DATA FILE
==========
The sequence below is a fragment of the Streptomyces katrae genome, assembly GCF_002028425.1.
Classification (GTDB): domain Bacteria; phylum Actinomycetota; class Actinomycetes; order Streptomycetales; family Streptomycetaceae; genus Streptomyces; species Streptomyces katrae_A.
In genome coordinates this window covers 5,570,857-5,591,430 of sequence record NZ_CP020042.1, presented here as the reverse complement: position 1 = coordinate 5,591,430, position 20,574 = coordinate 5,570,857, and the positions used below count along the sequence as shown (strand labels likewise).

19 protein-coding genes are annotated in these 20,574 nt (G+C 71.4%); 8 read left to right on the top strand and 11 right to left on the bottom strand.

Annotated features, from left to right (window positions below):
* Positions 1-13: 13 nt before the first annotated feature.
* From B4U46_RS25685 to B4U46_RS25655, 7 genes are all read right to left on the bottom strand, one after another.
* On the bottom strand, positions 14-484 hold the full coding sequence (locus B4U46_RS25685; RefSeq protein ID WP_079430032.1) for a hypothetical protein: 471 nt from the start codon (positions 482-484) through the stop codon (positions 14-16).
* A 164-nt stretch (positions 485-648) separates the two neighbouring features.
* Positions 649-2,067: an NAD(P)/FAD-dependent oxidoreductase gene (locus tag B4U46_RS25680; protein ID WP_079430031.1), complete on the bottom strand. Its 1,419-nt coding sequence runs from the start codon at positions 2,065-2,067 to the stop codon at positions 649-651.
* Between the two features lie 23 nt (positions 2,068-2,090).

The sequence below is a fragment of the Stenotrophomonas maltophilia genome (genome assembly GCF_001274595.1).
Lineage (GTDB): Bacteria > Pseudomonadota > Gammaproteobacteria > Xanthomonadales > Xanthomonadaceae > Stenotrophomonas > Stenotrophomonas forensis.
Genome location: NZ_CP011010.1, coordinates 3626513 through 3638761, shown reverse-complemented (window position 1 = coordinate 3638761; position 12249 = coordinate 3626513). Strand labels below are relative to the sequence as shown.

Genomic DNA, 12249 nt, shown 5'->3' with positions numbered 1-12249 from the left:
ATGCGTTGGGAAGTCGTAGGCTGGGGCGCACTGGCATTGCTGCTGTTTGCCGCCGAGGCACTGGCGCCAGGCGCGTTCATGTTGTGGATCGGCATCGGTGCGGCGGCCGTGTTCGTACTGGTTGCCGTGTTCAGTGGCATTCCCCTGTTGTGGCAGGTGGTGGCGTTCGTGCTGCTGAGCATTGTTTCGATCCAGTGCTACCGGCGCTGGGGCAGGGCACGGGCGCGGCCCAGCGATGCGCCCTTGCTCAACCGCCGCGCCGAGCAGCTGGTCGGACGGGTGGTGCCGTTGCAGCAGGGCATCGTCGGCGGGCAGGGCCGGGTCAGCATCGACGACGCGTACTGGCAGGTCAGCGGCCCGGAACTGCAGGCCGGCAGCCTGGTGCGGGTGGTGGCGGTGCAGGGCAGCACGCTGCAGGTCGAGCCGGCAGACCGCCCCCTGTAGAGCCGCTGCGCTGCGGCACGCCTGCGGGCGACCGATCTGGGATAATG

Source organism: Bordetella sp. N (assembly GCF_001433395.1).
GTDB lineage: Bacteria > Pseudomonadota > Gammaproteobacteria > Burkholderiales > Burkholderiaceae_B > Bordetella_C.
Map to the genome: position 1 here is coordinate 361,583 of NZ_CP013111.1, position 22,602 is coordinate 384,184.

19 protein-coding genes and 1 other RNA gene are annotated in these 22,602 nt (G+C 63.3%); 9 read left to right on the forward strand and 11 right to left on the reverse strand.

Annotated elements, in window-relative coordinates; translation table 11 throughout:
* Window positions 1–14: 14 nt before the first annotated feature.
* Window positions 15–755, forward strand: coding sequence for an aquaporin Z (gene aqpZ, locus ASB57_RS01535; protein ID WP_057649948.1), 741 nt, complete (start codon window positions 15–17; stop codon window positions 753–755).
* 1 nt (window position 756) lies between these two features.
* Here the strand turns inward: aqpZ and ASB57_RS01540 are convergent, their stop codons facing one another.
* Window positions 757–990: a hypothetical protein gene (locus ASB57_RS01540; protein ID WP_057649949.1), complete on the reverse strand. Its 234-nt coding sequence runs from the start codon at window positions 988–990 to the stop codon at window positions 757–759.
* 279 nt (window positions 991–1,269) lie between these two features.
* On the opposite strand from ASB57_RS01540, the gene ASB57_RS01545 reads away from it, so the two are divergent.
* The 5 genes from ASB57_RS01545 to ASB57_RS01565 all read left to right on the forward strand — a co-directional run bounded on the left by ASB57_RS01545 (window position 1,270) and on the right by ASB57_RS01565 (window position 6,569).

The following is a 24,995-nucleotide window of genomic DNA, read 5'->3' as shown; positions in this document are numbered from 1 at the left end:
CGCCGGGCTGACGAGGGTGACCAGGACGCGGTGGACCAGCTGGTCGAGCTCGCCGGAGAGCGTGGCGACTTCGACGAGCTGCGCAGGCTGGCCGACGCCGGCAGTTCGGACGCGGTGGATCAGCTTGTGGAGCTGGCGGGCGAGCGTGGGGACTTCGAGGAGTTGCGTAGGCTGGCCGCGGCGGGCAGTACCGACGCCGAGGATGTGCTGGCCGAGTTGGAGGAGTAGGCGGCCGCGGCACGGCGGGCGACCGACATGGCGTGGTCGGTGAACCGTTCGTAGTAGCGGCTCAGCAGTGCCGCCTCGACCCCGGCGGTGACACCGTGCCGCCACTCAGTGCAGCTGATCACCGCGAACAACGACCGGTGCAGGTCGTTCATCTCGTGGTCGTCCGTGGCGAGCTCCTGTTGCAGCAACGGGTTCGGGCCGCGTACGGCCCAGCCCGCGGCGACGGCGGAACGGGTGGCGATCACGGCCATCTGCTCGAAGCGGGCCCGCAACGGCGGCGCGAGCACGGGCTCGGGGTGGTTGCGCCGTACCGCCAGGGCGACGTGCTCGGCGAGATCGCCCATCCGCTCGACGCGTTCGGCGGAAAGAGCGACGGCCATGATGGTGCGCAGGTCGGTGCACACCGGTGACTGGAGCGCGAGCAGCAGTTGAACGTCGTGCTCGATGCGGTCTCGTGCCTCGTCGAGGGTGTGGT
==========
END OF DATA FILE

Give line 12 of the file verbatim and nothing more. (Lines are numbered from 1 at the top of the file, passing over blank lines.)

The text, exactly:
The sequence below is a fragment of the Stenotrophomonas maltophilia genome (genome assembly GCF_001274595.1).